During my most recent visit to my native country, the Philippines, I distinctly remember the plethora of skin-whitening products that brimmed the supermarket shelves. From facial moisturizers to deodorant, the typical Filipino beauty product consists of ingredients like kojic acid, a chemical known for its skin-whitening effects.
In the Philippines, a fair complexion is synonymous to beauty. Famous singers and actresses are often deemed “mestizas,” a mixed-race Filipino with fair skin and European-like features. Take Pia Wurtzbach, for example, a Filipina of German descent who was crowned Miss Universe 2015. Her beauty represented the people of my native country, yet she looked nothing like the brown-skinned, flat nosed Filipina that comprised the majority of the population.
From an outsider’s standpoint, this might come off as surprising. Some might even deem this as somewhat racist. Yet, the obsession over fair skin has been a long held norm amongst Filipinos and it has more so become a symptom of a dark history as opposed to outright racism.
Historically, Filipinos lived under three centuries of European influence, namely during the Spanish Rule. From our language to our food, there are traces of Spanish influence in our culture.
Unfortunately, Spanish colonization has deeply ingrained the notion of hierarchy based on skin color. Brown skin was associated with hard labor and poverty, while those genetically lucky enough to have lighter skin or Caucasian features dominated the aristocracy. In the end, the brown Filipino was treated as a second class citizens within their own country.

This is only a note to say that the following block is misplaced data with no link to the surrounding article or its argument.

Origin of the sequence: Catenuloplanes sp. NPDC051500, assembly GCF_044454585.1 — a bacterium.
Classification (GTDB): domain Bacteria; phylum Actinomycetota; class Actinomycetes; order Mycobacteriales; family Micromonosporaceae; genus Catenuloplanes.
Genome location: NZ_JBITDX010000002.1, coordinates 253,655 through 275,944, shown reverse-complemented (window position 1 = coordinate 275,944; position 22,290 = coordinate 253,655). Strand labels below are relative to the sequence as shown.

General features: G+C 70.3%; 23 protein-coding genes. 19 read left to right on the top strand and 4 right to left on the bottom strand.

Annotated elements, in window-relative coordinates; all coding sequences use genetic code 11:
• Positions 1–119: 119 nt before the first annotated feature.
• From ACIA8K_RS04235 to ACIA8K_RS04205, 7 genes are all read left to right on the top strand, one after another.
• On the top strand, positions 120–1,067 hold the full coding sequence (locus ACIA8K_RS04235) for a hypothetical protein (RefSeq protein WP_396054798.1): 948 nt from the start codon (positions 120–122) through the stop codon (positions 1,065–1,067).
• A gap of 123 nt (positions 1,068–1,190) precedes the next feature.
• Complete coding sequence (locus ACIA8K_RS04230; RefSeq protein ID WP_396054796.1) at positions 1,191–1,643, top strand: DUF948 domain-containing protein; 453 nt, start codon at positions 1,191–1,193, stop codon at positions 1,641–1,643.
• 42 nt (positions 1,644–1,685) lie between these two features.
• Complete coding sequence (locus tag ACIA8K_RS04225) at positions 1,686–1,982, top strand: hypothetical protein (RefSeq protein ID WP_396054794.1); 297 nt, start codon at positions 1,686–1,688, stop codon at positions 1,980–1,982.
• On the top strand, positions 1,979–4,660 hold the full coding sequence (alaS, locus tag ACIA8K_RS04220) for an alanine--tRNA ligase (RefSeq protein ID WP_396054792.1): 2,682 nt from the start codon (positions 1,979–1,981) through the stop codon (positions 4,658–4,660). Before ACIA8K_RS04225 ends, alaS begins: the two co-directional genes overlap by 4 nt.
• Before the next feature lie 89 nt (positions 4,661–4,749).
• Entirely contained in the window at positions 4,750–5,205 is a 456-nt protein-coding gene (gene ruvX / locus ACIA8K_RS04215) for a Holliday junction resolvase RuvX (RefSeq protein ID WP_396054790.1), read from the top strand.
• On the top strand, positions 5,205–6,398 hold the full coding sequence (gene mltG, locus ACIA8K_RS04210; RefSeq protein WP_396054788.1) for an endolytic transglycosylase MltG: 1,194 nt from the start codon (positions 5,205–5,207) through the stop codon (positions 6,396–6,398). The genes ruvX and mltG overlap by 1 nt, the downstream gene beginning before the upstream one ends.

While our strive for fair skin presently seeks to achieve aesthetic beauty, we have to remember that this standard resulted from centuries of conformity. As members of a formerly oppressed nation, we shouldn’t be perpetuating this toxic idea. By furthering this idea that our native brown skin is unworthy, we oppress ourselves.
Filipinos are not the only Asian countries that adopt this mentality. In countries like China and Korea, people will also go to lengths to acquire lighter skin, often opting towards surgery or skin bleaching. Some will argue that skin bleaching is the same as botox or an aesthetic surgical procedure. In my perspective, changing your skin color is completely different story. It is a sign of detaching from one’s roots for the sake of appeasing people other than your own.
As a young child, I was taught by older relatives to avoid the sun and to apply sunscreen religiously. The irony of it all was that I lived in a tropical country where the sun was always shining. Even through college I would get yelled at for tanning or staying out under the sun for too long.
As ridiculous it all seems, we have to take a step back and realize that that the U.S. is also home to beauty standards that are equally as harmful. Here in the U.S., we burn ourselves under the sun and lay in tanning beds to achieve this “exotic” bronzed complexion.
Having a taste of two different cultures simultaneously has taught me that many of us are never truly satisfied with our appearances. Filipinos desire fairer skin while Americans strive for bronzed skin. There is this thing about beauty standards that drive humans to do odd things. Whether it be bleaching one’s skin or exposing our skin to harmful radiation, it is all rooted from a distorted perception.
Most of us don’t need a lesson on racism or prejudice. And while I am lucky enough to live in a time and place that embraces diversity of color, I know that there are still parts of the world that are stuck in this obsession with becoming a Caucasian carbon copy.
Whiteness does not ultimately define beauty.
As a Filipino American, I hope to see my native culture more accurately represented in movies, beauty pageants, and magazine labels. We need to take more pride in the brown-skinned Filipino just as much as we take pride in the mestizas who have Filipino running through their veins.